Written by New Yorker staff reporter Michael Specter (“Denialism: How Irrational Thinking Hinders Scientific Progress, Harms the Planet, and Threatens Our Lives”), the article asks the question, “Could studying the placebo effect change the way we think about medicine”? In other words, could placebos be used to actually treat illness?
The article’s answer is a hedged one: Maybe. Maybe not.
A science and an art?
On the “maybe” side is the man at the center of the New Yorker piece, Ted Kaptchuk, a former acupuncturist and current director of Harvard University’s Program in Placebo Studies and the Therapeutic Encounter. Despite his background in traditional Chinese medicine (a field not built on the scientific method), Kaptchuk has now come to prefer data to “the grandiose claims of alternative medicine,” writes Specter. But Kaptchuk also believes in the promise of placebo research:
P]lacebo research demonstrates that it is essential to consider both the science and the art of medicine — to think about diseases as illnesses, and not to rely solely on short-term, high-tech solutions. Scientists [like Kaptchuk] hope that, even if it proves impossible to replace drugs with placebos, research into the way they affect us will accomplish nothing less than a transformation of American medicine.
Kaptchuk tells Specter that the goal of his research “is to understand placebos so that they may be used intelligently.” What he hopes to find, he adds, is “anything that gets us away from the conveyor belts that move pharmaceutical houses to doctors and on to patients. … We need to stop pretending it’s all about molecular biology. Serious illnesses are affected by aesthetics, by art, and by the moral questions that are negotiated between practitioners and patients.”
“What is so bad from getting better from a placebo?” he asks.
Show me the data
The on-the-other-hand voice in the New Yorker article comes from Dr. Robert Temple, long-time head of the Food and Drug Administration’s drug-evaluation department. He’s one of key people who’d have to be convinced by the research of Kaptchuk and others if placebos were to become accepted treatments.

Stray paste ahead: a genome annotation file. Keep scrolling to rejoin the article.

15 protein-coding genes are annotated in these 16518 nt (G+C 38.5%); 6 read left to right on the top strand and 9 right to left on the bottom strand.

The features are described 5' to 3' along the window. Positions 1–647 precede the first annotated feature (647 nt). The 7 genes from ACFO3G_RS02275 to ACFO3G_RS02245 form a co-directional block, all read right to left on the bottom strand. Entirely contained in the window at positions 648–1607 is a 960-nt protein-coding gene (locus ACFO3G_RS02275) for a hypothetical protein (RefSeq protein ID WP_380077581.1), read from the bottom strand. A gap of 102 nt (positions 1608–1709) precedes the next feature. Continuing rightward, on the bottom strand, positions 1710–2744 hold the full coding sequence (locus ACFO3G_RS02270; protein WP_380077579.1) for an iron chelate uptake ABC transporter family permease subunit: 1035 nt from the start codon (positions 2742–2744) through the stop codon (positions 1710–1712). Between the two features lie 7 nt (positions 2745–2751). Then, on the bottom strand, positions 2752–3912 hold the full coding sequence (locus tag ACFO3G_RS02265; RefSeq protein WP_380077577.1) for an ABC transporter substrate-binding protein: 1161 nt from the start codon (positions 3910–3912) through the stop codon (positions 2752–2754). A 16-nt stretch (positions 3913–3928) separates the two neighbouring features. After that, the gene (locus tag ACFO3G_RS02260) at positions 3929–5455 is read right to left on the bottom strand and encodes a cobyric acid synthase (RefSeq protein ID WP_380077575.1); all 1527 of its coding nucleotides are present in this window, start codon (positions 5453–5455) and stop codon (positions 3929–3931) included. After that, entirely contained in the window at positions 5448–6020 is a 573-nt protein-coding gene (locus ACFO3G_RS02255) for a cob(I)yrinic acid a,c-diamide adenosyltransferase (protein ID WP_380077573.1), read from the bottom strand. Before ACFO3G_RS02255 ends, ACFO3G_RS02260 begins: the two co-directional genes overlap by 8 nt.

And Temple is apparently not at all impressed by any research to date on this topic, as Specter notes:
Temple said that he understands why placebos attract people who become frustrated when science fails to provide definitive answers.
“The persistence of what people believe will save their lies as opposed to the evidence is staggering,”[Temple] said. “So people are talking about using placebos as drugs. But I have no idea what that means in practical terms. How would it work?” Tantalizing hints and possible effects are not data, and Temple says there are no data that would suggest that placebos are drugs.
Too early to know
The placebo-as-treatment issue is a fascinating one, and the research has really only gotten under way. (Kaptchuk’s program at Harvard was launched earlier this year.) Who knows where it will take us or what it will ultimately find, but be prepared to hear a lot about it in coming years.
Specter’s New Yorker article offers a good primer — but you’ll need to get your hands on a hard copy of the magazine, as the article is not yet available online.